China Sovereign Bonds Slump as Wealth Curbs Seen Hitting Demand

  • PBOC will step up monitoring of lenders’ WMPs: Financial News
  • Move to reduce investment in debt, money market, SocGen says

China’s government bonds extended declines, pushing the 10-year yield to a 16-month high, on speculation policy makers’ efforts to clamp down on wealth-management products will exacerbate a debt selloff.

The yield on sovereign debt due November 2026 climbed 10 basis points to 3.5 percent, according to National Interbank Funding Center prices. That’s the highest for the similar-maturity benchmark since August 2015, ChinaBond data show. Bond futures plunged by a record last week, the 10-year yield surged by the most in two years and interest-rate swaps reached a 20-month high.

The People’s Bank of China will include wealth-management products held off lenders’ balance sheets in its framework for gauging risks to the financial system, according to a newspaper controlled by the monetary authority. Rapid growth of the products can pose risks to the economy and it is necessary to step up monitoring, the Financial News reported Monday, citing a PBOC official it didn’t name.

"Inclusion of WMPs in the macro prudential assessment will impact rates directly through reduced investment in bond and money market instruments as underlying assets to WMPs," Frances Cheung, head of rates strategy for Asia ex-Japan at Societe Generale SA, wrote in a note Tuesday. "These reductions in demand are unlikely to be matched by increases from direct client demand, given that around half of WMP buyers being individuals."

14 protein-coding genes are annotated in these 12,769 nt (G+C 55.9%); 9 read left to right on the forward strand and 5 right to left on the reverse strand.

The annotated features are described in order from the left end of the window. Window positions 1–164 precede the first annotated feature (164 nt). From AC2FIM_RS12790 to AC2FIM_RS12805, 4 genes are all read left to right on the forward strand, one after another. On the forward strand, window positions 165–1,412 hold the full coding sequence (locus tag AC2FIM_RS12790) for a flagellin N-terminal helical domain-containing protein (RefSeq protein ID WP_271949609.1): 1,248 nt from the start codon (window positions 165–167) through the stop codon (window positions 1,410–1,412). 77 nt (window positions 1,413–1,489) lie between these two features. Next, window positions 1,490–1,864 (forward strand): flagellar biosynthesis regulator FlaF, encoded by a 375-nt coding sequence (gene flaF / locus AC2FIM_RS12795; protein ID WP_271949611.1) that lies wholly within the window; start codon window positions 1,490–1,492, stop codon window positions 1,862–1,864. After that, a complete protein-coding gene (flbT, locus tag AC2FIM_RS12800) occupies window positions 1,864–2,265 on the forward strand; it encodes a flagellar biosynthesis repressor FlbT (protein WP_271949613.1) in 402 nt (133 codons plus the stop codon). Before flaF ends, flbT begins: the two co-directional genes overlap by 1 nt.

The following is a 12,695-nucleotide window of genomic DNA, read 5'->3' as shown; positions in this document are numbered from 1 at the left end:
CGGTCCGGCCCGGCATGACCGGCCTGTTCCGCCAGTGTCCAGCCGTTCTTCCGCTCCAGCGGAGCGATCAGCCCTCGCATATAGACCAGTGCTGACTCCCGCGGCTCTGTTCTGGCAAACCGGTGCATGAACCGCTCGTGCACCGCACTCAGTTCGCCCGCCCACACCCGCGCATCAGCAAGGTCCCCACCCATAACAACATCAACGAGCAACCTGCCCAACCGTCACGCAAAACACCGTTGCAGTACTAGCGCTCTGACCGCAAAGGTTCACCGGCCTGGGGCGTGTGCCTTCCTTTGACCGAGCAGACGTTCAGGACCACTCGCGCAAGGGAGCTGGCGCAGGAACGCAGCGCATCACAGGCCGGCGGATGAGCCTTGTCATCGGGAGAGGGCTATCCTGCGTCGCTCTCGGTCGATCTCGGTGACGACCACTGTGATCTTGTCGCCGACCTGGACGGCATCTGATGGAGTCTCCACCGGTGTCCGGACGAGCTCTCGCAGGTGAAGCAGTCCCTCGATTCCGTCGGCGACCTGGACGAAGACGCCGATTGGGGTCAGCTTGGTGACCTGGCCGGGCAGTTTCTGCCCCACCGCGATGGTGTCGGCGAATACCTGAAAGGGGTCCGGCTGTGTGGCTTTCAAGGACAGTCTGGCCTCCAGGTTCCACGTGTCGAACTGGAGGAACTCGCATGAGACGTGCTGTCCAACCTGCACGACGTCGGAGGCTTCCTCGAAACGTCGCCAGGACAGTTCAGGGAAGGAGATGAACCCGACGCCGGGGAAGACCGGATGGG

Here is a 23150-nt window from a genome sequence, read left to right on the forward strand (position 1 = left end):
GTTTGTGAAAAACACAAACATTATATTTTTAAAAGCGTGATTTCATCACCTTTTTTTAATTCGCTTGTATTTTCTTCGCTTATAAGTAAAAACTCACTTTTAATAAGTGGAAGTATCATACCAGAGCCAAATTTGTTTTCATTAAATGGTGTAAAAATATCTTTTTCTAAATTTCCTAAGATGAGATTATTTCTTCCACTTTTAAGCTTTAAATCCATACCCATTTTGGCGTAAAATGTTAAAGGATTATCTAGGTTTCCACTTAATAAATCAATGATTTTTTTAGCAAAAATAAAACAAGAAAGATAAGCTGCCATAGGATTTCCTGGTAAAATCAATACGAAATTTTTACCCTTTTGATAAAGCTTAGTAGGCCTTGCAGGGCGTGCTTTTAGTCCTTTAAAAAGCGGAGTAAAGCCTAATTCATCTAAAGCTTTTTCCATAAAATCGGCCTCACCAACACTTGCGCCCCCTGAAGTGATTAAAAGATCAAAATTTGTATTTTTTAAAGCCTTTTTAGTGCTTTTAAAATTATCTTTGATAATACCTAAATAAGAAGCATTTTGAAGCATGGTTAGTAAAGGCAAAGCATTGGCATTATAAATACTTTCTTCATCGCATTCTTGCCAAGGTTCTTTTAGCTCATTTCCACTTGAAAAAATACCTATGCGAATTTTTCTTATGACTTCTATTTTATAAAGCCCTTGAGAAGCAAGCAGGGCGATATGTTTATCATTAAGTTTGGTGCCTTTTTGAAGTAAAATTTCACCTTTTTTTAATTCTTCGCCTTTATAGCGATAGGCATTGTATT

The size of such products more than doubled in two years to a record 26.3 trillion yuan ($3.78 trillion) as of June 30 as savers sought returns higher than deposit rates. Of this amount, about 56 percent is invested in the bond and money markets, according to data from the China Banking Wealth Management Registration System.

The Ministry of Finance downsized its bond offerings, selling 16 billion yuan ($2.3 billion) of debt at each of its three- and seven-year sales on Wednesday, according to statements on the China Central Depository & Clearing Co.’s website. The amounts were reduced from 28 billion yuan announced earlier.

China’s record bull run in bonds was brought to an abrupt halt last week with tighter liquidity triggering a selloff that sparked a chain reaction among banks, funds and brokerages as losses spread. Much of the risk stems from a strategy favored by investment firms managing bank wealth products, which involves the borrowing of short-term funds to invest in debt.

A year of low money-market rates made the trade lucrative, until the People’s Bank of China started tightening funding in August in an attempt to trim excessive leverage in the financial system. Lenders began asking for their money back and cut off the supply of cash, forcing the investment firms to reduce their holdings and hedge losses with derivatives.

— With assistance by Tian Chen

Before it's here, it's on the Bloomberg Terminal.
LEARN MORE